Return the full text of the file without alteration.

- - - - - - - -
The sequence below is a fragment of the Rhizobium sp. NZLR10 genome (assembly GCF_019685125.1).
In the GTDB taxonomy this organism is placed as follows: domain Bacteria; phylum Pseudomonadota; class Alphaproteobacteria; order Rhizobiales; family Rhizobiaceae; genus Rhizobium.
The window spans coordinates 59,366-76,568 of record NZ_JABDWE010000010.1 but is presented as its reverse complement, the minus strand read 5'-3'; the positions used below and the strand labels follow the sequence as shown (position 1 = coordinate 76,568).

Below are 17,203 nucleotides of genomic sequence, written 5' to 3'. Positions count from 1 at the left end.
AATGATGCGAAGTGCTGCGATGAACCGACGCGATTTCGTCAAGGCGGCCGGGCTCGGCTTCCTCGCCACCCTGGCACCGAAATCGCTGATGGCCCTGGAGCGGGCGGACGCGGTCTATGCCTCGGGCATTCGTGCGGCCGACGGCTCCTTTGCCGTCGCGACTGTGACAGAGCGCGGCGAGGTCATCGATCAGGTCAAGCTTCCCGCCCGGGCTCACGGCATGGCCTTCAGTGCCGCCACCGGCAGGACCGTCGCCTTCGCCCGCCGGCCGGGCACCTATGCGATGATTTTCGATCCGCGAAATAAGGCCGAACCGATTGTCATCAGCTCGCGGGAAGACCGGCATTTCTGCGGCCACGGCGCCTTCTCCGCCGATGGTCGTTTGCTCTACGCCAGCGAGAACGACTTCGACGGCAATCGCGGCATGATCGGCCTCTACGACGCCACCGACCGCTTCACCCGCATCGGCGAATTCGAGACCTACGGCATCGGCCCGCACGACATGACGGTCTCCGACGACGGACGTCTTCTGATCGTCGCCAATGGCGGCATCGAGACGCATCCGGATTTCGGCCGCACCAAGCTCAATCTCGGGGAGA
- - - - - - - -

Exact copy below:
The sequence below is a fragment of the Rhizobium sp. NZLR10 genome (assembly GCF_019685125.1).
In the GTDB taxonomy this organism is placed as follows: domain Bacteria; phylum Pseudomonadota; class Alphaproteobacteria; order Rhizobiales; family Rhizobiaceae; genus Rhizobium.
The window spans coordinates 59,366-76,568 of record NZ_JABDWE010000010.1 but is presented as its reverse complement, the minus strand read 5'-3'; the positions used below and the strand labels follow the sequence as shown (position 1 = coordinate 76,568).

Below are 17,203 nucleotides of genomic sequence, written 5' to 3'. Positions count from 1 at the left end.
AATGATGCGAAGTGCTGCGATGAACCGACGCGATTTCGTCAAGGCGGCCGGGCTCGGCTTCCTCGCCACCCTGGCACCGAAATCGCTGATGGCCCTGGAGCGGGCGGACGCGGTCTATGCCTCGGGCATTCGTGCGGCCGACGGCTCCTTTGCCGTCGCGACTGTGACAGAGCGCGGCGAGGTCATCGATCAGGTCAAGCTTCCCGCCCGGGCTCACGGCATGGCCTTCAGTGCCGCCACCGGCAGGACCGTCGCCTTCGCCCGCCGGCCGGGCACCTATGCGATGATTTTCGATCCGCGAAATAAGGCCGAACCGATTGTCATCAGCTCGCGGGAAGACCGGCATTTCTGCGGCCACGGCGCCTTCTCCGCCGATGGTCGTTTGCTCTACGCCAGCGAGAACGACTTCGACGGCAATCGCGGCATGATCGGCCTCTACGACGCCACCGACCGCTTCACCCGCATCGGCGAATTCGAGACCTACGGCATCGGCCCGCACGACATGACGGTCTCCGACGACGGACGTCTTCTGATCGTCGCCAATGGCGGCATCGAGACGCATCCGGATTTCGGCCGCACCAAGCTCAATCTCGGGGAGA